“Look at a discussion on depression as you would the LGBT movement,” says Dr Senthil Reddi, Additional Professor, Department of Psychiatry, NIMHANS, Bengaluru. “Lots of people have had different orientations for many years, but only when prominent people came to the fore did it allow for the whole movement to really move forward and reach its legitimate conclusion: for people to be acknowledged, for their rights and privileges to be recognised, and for changes at the policy level.”
He says that celebrities started the movement that is now carried forward by heads of Government, before gaining acceptance at the home level. “Celebrities who have become spokespeople for depression or any kind of mental illness have been role models to people in recovery,” he says. Rekindling a discussion on the subject is important: Janet Jackson did it in her recent interview with Essence, and Deepika Padukone does it for us today.
When you started The Live Love Laugh Foundation (TLLLF) three years ago, what was your vision for it and how has it evolved?
I wanted to reach as many lives as possible and to bring about as much awareness as I could, and to save people from going through what I went through. Because just identifying what you’re going through and understanding it and coming to terms with it, is in itself an exhausting process. For me, understanding what I was going through was half the battle won. I wanted to make that process easier for people around me, who were going through a similar experience. Awareness is the most important need in the process. I lived with it for two to three months and it took me a couple of weeks to identify it, but it was divine intervention, because sometimes people tell me they’ve lived with it for years.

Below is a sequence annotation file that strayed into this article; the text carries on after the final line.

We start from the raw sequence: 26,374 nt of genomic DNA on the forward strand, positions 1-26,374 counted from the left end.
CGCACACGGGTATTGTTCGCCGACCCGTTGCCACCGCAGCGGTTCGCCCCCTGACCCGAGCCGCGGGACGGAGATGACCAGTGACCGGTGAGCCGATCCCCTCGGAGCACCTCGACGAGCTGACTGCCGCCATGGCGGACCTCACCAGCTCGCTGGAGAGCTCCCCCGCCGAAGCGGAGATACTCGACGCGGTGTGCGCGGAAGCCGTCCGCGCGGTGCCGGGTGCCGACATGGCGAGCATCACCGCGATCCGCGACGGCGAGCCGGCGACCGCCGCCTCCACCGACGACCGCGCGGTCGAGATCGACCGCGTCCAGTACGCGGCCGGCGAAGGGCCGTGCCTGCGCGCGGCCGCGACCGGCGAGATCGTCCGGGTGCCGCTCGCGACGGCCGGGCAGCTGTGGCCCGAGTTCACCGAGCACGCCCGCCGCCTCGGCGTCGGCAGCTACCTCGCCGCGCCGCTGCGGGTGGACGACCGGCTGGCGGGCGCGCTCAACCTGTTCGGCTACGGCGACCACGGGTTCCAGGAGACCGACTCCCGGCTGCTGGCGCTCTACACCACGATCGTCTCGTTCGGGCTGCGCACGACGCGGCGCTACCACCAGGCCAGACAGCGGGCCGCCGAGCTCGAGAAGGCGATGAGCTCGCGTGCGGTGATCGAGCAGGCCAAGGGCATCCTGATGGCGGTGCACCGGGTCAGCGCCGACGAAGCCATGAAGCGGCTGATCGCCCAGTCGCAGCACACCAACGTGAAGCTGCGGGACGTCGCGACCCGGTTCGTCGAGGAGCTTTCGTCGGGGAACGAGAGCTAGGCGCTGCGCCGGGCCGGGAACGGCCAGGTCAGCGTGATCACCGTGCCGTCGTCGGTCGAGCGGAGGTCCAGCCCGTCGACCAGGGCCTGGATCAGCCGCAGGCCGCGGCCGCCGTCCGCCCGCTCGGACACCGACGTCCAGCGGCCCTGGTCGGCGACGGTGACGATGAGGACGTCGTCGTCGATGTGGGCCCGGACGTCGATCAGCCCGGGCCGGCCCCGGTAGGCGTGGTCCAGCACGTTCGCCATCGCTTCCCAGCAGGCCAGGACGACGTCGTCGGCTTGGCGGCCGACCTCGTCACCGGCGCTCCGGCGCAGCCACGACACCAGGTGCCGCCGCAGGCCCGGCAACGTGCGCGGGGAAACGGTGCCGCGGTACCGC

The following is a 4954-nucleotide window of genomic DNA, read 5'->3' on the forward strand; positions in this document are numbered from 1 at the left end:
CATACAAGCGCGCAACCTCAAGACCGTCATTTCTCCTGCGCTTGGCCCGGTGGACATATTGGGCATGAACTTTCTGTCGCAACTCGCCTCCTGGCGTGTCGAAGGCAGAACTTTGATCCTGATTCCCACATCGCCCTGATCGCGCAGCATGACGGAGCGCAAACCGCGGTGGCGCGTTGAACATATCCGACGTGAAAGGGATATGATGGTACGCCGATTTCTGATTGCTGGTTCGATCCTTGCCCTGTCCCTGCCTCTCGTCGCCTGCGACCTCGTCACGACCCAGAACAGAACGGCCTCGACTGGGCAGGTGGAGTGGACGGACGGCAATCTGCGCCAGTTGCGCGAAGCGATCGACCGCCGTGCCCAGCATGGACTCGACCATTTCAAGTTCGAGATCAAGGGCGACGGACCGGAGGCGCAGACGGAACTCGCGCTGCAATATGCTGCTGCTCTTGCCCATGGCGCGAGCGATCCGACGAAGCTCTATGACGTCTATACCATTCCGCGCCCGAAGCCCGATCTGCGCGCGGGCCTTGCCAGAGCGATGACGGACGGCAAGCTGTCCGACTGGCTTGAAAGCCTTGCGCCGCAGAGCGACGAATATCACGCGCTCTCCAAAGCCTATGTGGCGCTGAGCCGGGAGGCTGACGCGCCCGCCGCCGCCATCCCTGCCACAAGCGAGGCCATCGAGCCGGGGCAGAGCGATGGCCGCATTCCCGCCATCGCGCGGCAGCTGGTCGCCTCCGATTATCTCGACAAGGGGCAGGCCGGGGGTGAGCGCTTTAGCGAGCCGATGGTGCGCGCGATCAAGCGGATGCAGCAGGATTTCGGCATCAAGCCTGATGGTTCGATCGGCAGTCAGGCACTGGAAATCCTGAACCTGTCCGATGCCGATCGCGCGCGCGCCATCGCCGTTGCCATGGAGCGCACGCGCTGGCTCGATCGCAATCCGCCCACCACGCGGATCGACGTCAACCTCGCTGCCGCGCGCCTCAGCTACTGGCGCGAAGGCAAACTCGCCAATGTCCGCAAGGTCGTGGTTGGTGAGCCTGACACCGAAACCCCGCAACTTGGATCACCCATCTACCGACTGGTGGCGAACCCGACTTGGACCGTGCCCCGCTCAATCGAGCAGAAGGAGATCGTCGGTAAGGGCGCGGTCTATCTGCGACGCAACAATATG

What has your mental health journey been like from 2014?
It’s a constant process of taking care of yourself. So the experience has led to a lot of self-awareness and that allows me to keep a check on myself, my health, my breathing, my thoughts.
What are the tools that your doctors helped you with?
I would avoid getting into that space, because they may be different for different people. But broadly, a better lifestyle. From an urban point of view, the quality and how much people sleep, exercise, or the thoughts that our energies revolve around. For rural India, it would be very different. For me, exercise is not an option — it’s a part of lifestyle.
In hindsight, did you see any obvious triggers?
No, it just comes out of nowhere. I have been someone who has taken very good care of myself. I’d had a great year; there was no need for it to have happened. But it could be one thing or a bunch of things. Today, when I make time for myself for a couple of hours in a day, I don’t do it with guilt, because I know it’s coming from a place where I need to do that for myself. It’s very important to do things for yourself, to take care of your health — I don’t only mean physical health; mental health too.
Where do you plan to take The Live Love Laugh Foundation?